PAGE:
St. Patrick’s Day: Celebrating The History of Aer Lingus

Photo Credit: James Field/AviationSource

As we celebrate St. Patrick’s Day, let’s take a look at a brief history of Ireland’s flagship carrier, Aer Lingus.

Join us on a journey through time as we delve into the history of Aer Lingus.

From its humble beginnings in 1936 as a small Irish airline to becoming a global player in the industry, this is a story that will captivate anyone with an interest in aviation or business.

So fasten your seatbelts and get ready for takeoff – we’re about to explore the fascinating history behind one of Ireland’s most iconic brands!

The Early Years

Julian Herzog, CC BY 4.0, via Wikimedia Commons

Aer Lingus was founded on 15 April 1936, with a capital of £100,000.

The company was established as a private enterprise by a group of Irish businessmen led by Dr. Tony Ryan, who invested £22,000 in the venture.

The Airline started operations on 27 May 1936 with a single de Havilland DH.84 Dragon aircraft named Iolar (Irish for ‘Eagle’).

The aircraft was captained by Jim Hennessy and took off from Baldonnel Aerodrome in Dublin, bound for Bristol Airport in the United Kingdom.

On its first day of operation, Aer Lingus carried 33 passengers and 3 tons of cargo on the flight from Dublin to Bristol.

The airline rapidly expanded its fleet and routes over the next few years, adding new routes to London and Manchester in 1937, Amsterdam and Paris in 1938, and Zurich and Geneva in 1939.

By the end of 1939, Aer Lingus operated a fleet of six Dragon aircraft on ten different routes across Europe.


The outbreak of World War II put Aer Lingus’ operations on hold as many of its routes were closed due to conflict or travel restrictions.

However, the airline resumed limited operations after the war ended in 1945.

In 1947, Aer Lingus became the first foreign airline to operate regularly scheduled services out of New York City’s Idlewild Airport (now JFK International Airport).

The Golden Age

RuthAS, CC BY 3.0, via Wikimedia Commons

The Golden Age is often considered to be the period between the two world wars when aviation was in its infancy, and aeronautical engineering was developing rapidly.

This was a time of great optimism for the airline industry, as it seemed that anything was possible. Aer Lingus was founded in 1936, during this exciting time for aviation.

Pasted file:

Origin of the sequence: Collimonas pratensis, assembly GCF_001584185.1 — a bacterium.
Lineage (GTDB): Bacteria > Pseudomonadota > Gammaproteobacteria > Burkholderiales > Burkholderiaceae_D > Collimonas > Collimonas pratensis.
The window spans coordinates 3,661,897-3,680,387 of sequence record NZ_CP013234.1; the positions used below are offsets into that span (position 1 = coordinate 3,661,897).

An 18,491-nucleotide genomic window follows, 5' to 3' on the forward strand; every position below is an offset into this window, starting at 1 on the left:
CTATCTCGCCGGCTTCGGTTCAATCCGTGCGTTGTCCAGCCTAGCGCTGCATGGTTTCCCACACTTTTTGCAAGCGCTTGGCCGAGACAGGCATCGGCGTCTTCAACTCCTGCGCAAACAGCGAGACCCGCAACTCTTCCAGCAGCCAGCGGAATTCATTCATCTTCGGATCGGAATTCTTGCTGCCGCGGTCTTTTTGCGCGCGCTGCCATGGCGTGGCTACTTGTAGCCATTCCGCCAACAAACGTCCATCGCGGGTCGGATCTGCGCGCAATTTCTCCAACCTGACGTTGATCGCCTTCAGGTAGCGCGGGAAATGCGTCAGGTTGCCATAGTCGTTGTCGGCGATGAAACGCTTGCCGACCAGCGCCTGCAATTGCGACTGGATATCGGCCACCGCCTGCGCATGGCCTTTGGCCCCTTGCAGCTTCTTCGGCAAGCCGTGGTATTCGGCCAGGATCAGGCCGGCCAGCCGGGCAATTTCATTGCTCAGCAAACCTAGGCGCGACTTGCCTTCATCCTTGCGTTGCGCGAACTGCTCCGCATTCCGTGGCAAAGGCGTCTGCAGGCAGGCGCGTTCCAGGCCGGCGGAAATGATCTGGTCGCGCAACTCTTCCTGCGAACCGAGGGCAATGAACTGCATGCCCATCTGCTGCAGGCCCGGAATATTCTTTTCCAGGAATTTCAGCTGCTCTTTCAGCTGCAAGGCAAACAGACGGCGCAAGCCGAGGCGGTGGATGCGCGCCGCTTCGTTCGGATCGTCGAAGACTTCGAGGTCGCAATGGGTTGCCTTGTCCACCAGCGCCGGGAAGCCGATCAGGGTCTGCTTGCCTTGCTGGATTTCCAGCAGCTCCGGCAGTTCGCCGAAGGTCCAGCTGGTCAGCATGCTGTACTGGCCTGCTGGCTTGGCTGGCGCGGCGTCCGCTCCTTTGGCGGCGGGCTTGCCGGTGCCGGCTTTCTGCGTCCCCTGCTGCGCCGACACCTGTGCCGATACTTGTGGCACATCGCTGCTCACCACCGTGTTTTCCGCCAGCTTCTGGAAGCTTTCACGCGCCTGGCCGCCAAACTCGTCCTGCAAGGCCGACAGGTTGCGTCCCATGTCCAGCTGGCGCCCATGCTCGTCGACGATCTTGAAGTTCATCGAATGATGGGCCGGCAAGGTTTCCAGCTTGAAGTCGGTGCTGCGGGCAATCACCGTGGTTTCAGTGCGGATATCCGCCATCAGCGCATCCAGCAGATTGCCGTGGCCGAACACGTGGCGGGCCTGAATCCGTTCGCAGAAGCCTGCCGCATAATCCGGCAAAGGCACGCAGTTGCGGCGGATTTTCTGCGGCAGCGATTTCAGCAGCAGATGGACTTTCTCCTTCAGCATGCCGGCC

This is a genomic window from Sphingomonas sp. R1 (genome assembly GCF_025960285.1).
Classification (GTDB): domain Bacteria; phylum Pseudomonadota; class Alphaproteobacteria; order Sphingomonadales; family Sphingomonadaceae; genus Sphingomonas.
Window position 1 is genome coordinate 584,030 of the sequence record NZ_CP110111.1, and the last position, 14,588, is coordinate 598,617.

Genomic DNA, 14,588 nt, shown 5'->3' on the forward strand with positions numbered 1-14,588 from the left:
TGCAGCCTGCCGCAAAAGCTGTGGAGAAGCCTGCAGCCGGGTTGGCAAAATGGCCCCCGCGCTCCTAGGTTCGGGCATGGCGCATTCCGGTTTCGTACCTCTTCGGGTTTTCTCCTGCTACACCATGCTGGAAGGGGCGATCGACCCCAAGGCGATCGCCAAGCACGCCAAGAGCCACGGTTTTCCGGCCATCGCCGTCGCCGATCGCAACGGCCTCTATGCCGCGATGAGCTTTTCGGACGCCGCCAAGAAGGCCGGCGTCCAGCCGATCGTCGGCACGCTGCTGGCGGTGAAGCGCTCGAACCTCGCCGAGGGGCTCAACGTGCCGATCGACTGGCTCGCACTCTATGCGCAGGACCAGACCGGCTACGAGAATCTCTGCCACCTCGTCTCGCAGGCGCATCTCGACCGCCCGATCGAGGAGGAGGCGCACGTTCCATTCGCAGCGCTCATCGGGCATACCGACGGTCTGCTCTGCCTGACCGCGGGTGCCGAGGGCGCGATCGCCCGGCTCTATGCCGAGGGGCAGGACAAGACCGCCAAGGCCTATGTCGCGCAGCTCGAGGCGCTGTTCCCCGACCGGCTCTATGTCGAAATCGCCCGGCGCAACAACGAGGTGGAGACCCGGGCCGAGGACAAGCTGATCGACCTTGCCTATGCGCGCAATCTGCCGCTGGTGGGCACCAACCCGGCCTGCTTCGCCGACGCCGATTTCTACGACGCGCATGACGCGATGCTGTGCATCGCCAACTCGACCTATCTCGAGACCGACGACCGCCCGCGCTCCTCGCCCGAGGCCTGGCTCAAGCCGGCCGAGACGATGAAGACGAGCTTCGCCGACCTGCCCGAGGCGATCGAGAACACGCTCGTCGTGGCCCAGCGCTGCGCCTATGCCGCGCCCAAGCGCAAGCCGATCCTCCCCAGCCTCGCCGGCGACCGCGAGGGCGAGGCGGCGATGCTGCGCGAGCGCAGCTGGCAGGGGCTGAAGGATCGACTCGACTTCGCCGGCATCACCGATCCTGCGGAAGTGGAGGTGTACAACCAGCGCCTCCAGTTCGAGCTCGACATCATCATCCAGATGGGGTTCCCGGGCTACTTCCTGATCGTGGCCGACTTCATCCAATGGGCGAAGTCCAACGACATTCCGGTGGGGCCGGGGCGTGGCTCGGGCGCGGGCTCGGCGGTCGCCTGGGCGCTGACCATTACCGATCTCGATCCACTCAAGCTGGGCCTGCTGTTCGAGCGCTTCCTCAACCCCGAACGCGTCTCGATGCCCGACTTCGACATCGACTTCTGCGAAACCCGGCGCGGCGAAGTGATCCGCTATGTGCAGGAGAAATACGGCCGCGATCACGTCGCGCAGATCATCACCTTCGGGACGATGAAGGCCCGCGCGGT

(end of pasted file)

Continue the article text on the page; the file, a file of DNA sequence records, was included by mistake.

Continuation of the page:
The company quickly established itself as a leading player in the Irish aviation market.

Aer Lingus grew rapidly during the Golden Age, thanks to the increasing demand for air travel. The airline began operating flights to destinations all over Europe and beyond.

Aer Lingus also became known for its innovative marketing campaigns, which helped to attract more passengers.

One of the most famous examples is the “Irishairman” campaign, which featured a young man dressed in traditional Irish clothing flying an airplane.

The Golden Age came to an end with the outbreak of World War II. Although Aer Lingus continued to operate during the war, it was forced to make many changes in order to survive.

After the war ended, passenger numbers slowly began to recover, and Aer Lingus entered a new era of growth.

The Modern Era

Photo Credit: Kyle Hayes/AviationSource

In the past two decades, Aer Lingus has transformed itself from a state-owned enterprise into a successful international airline.

Following privatization in 2006, the company has undergone a dramatic turnaround, returning to profitability and becoming one of the most efficient airlines in Europe.

Under the leadership of CEO Stephen Kavanagh, who took over in 2014, Aer Lingus has embarked on an ambitious growth strategy focused on expanding its transatlantic network and building its presence as a leading low-cost carrier in Europe.

In 2015, Aer Lingus carried 11.6 million passengers and generated revenues of €2.3 billion.

The airline currently operates a fleet of 78 aircraft, including 22 A320neo family aircraft, and employs over 4,000 people.

The Future of Aer Lingus

Photo Credit: James Field/AviationSource

The future of Aer Lingus is looking bright. The airline has been profitable for the past few years and has been investing in new aircraft.

In 2019, Aer Lingus took delivery of three new Airbus A321neo aircraft and will take delivery of two more in 2020.

The airline has also ordered 10 Airbus A350-900 aircraft, which are due to be delivered between 2023 and 2025.

Aer Lingus is also expanding its route network. In 2019, the airline launched new routes to Philadelphia, Minneapolis-St Paul, Pittsburgh, and Seattle.

It also started a codeshare agreement with Alaska Airlines, which gives passengers more choices when flying to the US West Coast.

Looking ahead, Aer Lingus is well-positioned to continue its growth and success.

Looking to the future, Aer Lingus is committed to providing its passengers with a safe, comfortable, and efficient flying experience.

The airline will continue to invest in its fleet and infrastructure, with a particular focus on digital transformation.

This will enable Aer Lingus to provide an enhanced customer experience both on the ground and in the air.

In addition, the airline will continue to grow its route network, offering more choice and flexibility for passengers.

By James Field - Editor in Chief 7 Min Read
7 Min Read
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